Shakespeare's Globe and the John Peel Centre have been confirmed as organisations involved in a new digital project as part of London 2012.
The Space - a multi-platform initiative - was launched to showcase some of the best digital art works in the country.
It has commissioned 53 projects to be broadcast on computers, mobiles, tablet computers and internet-connected TVs.
The British Film Institute will also get involved and provide films, some of which have not been seen before.
Run by Arts Council England and the BBC, the aim is to build the digital skills and capability of the sector in the run-up to the Olympics.
"The Space will stimulate a dramatic step change in skills development, creative learning and collaboration," Alan Davey, chief executive of Arts Council England said.
"It will inspire a great generosity of spirit among the participating organisations, with each of them committed to documenting and sharing the journey they all are taking together."
The Arts Council is spending £3.5m on the project and the BBC is developing technological solutions and providing mentoring and training development.
"What excites us so much about The Space is the chance to unite the BBC's tradition of technical innovation with our commitment to partnership and the arts," Roly Keating, BBC Director of Archive Content said.
"By bringing together the complementary skills of BBC and Arts Council in this ambitious way we believe we can make something really special happen to celebrate 2012's unique summer of arts."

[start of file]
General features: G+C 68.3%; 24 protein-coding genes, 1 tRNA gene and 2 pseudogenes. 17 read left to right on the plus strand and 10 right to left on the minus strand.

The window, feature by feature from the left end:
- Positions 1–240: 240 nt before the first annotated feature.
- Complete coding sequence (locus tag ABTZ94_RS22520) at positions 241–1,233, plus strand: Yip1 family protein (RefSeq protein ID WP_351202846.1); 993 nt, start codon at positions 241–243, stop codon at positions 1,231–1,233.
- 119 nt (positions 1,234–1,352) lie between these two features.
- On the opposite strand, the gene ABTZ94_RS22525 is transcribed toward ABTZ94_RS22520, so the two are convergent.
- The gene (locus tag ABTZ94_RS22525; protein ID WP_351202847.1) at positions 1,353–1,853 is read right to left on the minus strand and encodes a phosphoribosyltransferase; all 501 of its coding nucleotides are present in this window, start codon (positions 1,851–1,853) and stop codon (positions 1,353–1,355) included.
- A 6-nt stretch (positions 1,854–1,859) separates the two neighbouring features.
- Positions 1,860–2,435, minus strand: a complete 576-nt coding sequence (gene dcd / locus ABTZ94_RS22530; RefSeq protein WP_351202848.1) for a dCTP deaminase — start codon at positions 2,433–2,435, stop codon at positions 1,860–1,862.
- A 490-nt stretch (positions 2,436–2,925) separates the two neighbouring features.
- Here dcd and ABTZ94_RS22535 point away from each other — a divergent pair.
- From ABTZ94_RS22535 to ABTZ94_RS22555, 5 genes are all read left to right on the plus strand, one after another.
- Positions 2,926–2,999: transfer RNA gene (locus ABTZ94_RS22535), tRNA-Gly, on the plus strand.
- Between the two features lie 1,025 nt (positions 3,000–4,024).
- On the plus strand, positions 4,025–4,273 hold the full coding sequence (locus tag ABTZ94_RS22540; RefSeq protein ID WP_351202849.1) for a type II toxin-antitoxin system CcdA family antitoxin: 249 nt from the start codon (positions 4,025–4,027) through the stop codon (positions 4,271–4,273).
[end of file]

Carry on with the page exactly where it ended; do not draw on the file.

Currently only 4% of the organisations funded by the Arts Council are creating high quality digital content for a variety of platforms.
Successful applicants to the scheme include Shakespeare's Globe - which will showcase all 37 of Shakespeare's plays performed by 37 different international theatre companies.
The John Peel Centre for Creative Arts will recreate the legendary radio DJ's home studio with his personal notes and personal record collection - producing an interactive online museum.
And Tom Morris, the artistic director of Bristol Old Vic who directed the theatre version of War Horse, will attempt to replicate the emotional experience of watching live performance using techniques developed at the BBC Natural History Unit.
In total, of the 53 commissioned works, 21 are in London and the rest shared between the other English regions.
However Arts Council England is in talks about involving their counterparts in Scotland, Wales and Northern Ireland and said it was hopeful that content will be available from around the UK.
More than 700 organisations expressed an interest in being involved in The Space with 111 making the final shortlist.